What if you could track people getting sick just by analyzing how they surf the Web?
Researchers from Google and the Centers for Disease Control and Prevention tried that back in 2009. They linked the number of Google searches for flu-like symptoms with the percentage of doctor’s visits related to the flu. The findings suggested that search patterns alone could reveal how many people probably had or were about to get sick with flu.
From the work, Google Flu Trends was born. But critics quickly found that the estimates weren’t as accurate as first thought. The algorithm underestimated the number of flu cases in 2009 and overestimated them in 2012. Google responded by tweaking its algorithm in 2009, 2013 and again in late October.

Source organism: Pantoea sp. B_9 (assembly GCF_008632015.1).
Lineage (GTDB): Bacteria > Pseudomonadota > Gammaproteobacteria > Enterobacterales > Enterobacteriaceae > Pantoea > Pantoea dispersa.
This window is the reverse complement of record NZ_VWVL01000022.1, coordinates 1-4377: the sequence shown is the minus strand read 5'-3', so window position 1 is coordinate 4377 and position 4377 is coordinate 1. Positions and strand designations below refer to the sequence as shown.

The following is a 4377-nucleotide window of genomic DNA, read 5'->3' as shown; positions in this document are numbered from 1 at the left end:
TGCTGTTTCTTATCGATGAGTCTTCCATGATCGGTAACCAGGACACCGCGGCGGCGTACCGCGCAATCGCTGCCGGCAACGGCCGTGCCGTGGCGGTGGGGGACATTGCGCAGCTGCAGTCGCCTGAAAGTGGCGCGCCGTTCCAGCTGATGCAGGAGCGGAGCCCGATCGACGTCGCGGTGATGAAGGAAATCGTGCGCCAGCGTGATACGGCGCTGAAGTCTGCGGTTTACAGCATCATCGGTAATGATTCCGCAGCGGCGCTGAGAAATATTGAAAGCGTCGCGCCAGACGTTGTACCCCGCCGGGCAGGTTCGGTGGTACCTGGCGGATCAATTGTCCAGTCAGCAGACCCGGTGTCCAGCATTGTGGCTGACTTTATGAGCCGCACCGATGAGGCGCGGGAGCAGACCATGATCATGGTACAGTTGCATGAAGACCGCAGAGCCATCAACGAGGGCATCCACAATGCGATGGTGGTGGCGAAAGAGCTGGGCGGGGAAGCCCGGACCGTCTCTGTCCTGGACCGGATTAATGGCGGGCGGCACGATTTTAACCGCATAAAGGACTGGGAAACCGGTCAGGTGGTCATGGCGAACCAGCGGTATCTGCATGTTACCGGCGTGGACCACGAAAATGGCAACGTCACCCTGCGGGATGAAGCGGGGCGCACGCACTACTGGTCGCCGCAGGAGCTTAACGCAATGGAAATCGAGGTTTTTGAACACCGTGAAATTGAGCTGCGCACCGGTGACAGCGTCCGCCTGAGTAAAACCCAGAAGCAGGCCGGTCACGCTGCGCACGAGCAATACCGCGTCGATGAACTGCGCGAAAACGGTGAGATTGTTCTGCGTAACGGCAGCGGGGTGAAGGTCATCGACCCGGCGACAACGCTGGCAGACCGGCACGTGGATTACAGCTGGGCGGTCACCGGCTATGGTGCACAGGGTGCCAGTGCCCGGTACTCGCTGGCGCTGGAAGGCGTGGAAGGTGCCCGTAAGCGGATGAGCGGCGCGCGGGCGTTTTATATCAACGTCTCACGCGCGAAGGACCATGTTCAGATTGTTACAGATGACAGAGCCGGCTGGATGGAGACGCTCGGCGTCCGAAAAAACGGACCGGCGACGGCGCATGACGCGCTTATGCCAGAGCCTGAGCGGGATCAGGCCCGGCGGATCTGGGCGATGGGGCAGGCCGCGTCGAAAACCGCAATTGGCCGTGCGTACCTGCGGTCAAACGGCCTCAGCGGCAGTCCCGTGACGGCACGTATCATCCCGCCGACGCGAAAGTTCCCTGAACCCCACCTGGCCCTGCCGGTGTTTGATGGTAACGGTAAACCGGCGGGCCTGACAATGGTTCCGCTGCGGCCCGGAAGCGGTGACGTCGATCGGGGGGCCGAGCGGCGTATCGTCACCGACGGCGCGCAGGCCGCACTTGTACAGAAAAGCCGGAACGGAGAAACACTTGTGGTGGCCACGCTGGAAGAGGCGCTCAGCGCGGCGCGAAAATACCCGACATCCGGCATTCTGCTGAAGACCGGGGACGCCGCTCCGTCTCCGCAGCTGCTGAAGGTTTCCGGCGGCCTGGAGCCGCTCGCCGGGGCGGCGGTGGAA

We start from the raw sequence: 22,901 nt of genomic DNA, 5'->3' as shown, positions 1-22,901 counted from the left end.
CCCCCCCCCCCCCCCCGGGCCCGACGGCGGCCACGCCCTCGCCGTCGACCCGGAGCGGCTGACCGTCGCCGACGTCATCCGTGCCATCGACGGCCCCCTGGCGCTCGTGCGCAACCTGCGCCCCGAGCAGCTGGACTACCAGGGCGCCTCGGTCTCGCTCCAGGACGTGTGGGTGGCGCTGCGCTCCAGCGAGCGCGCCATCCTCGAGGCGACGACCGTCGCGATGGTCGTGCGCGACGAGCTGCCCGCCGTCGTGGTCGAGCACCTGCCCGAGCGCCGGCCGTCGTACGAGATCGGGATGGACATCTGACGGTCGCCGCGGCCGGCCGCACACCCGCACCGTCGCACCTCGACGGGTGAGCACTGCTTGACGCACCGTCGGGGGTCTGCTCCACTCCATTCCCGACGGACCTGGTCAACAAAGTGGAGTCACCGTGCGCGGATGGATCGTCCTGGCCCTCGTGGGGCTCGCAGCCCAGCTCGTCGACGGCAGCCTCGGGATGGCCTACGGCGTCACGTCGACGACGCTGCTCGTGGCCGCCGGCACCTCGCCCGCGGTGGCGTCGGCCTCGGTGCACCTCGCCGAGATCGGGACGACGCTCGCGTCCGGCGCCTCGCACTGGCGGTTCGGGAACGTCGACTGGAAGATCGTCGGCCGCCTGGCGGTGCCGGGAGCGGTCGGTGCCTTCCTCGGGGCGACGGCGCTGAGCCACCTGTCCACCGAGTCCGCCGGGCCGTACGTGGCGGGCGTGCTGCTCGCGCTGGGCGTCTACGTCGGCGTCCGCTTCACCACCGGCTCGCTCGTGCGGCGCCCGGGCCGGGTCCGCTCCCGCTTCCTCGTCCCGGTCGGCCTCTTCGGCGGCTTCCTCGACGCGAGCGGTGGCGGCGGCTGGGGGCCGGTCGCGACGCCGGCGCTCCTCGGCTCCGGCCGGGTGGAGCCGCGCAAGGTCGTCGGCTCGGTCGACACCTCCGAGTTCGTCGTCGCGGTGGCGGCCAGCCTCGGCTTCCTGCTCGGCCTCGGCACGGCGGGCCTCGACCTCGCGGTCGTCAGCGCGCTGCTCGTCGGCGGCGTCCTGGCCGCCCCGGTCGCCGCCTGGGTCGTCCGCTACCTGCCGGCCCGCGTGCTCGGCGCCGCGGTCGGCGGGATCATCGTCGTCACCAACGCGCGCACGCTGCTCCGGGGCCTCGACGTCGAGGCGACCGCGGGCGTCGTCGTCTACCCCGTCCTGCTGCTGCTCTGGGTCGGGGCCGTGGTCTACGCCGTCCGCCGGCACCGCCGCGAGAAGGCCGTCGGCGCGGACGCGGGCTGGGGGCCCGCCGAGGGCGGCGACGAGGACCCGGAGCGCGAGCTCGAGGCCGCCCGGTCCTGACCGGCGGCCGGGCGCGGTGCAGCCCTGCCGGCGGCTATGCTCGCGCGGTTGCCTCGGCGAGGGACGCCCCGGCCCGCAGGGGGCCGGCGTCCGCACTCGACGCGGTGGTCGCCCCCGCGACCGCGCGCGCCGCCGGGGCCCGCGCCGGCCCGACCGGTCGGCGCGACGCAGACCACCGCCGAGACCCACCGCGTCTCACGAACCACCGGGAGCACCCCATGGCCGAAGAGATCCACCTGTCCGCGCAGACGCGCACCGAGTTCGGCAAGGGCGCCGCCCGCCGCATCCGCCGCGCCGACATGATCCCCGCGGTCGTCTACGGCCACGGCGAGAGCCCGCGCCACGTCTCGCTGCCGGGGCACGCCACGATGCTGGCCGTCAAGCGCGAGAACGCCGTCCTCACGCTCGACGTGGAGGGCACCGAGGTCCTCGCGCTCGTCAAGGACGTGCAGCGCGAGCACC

But the challenge to make online disease sleuthing more accurate continues. On Monday, researchers suggested Wikipedia searches might forecast the flu and a paper published Oct. 30 in the Royal Society of Open Science said combining Google Flu Trends with historic data on flu levels gives us the most accurate look yet.
Shots decided to take a look at a few of the public health issues we’ve followed in the past and what we’ve learned from their limitations.